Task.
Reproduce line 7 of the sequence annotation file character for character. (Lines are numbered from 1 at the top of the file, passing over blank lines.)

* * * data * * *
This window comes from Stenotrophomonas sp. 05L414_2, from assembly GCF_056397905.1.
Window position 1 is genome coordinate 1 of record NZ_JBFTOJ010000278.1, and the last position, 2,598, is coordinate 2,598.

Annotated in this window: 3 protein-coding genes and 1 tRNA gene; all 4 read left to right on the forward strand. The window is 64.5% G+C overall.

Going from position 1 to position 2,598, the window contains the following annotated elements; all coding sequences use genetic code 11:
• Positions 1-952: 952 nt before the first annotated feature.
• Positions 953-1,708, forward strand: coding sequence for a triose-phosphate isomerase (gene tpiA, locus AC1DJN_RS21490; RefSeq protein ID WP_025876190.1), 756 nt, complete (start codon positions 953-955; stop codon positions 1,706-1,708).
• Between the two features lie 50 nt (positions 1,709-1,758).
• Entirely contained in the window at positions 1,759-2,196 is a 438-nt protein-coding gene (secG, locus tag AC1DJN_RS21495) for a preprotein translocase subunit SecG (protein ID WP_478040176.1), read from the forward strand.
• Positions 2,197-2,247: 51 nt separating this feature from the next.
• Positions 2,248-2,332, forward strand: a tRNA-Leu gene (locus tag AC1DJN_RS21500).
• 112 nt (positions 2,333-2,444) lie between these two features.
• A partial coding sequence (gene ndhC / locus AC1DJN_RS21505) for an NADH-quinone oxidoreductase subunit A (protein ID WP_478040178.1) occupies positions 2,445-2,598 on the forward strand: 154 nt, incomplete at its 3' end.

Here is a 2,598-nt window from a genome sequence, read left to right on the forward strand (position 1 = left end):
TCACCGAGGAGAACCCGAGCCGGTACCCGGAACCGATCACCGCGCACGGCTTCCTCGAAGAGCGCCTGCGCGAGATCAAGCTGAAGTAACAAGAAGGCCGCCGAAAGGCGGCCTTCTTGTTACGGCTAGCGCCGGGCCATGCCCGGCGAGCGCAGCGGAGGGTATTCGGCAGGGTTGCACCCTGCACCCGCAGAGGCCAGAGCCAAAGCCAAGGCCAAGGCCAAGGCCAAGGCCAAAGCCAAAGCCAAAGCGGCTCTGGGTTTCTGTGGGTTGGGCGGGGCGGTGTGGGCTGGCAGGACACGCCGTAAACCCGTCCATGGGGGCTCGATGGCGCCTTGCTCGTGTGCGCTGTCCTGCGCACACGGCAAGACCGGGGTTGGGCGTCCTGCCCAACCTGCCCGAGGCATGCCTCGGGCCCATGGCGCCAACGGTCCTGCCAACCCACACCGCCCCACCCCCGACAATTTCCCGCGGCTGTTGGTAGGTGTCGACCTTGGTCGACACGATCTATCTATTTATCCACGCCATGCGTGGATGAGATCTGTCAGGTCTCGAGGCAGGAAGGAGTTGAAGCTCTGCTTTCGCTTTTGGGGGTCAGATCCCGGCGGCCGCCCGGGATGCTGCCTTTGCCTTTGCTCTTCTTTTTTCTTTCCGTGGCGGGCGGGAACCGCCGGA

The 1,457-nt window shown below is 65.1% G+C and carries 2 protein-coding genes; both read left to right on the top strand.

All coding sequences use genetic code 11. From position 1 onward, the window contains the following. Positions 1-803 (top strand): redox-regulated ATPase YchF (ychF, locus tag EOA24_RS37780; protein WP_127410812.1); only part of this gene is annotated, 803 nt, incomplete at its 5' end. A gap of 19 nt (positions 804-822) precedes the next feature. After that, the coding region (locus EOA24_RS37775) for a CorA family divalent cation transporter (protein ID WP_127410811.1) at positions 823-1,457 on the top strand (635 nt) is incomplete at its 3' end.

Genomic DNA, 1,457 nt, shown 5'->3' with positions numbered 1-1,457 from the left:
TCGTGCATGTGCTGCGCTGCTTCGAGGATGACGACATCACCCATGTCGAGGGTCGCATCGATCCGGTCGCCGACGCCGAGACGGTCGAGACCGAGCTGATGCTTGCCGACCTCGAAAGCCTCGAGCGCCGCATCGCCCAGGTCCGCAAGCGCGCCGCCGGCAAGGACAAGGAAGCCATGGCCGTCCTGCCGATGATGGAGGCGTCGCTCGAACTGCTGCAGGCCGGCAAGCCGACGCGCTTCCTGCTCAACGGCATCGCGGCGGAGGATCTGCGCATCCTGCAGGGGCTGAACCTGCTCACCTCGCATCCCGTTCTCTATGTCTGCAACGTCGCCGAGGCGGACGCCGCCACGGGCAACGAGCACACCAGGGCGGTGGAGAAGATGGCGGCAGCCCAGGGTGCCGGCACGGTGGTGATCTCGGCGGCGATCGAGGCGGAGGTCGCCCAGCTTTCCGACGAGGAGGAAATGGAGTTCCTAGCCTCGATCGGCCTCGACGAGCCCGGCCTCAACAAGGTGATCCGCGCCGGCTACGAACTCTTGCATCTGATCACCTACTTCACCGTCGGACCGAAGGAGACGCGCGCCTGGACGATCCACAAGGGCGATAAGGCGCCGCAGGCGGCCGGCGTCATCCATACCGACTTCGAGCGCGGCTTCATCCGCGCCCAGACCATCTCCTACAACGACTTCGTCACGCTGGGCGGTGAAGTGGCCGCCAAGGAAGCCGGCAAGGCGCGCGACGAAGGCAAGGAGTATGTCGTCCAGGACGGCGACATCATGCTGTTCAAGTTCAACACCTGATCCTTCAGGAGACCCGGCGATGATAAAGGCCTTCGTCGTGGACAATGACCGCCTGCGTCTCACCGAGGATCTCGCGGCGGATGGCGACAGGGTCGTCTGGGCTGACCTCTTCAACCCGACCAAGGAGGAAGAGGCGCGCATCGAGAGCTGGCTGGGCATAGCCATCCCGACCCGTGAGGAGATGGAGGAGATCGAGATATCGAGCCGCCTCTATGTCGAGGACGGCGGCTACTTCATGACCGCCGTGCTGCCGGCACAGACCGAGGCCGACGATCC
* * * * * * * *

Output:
• Between the two features lie 50 nt (positions 1,709-1,758).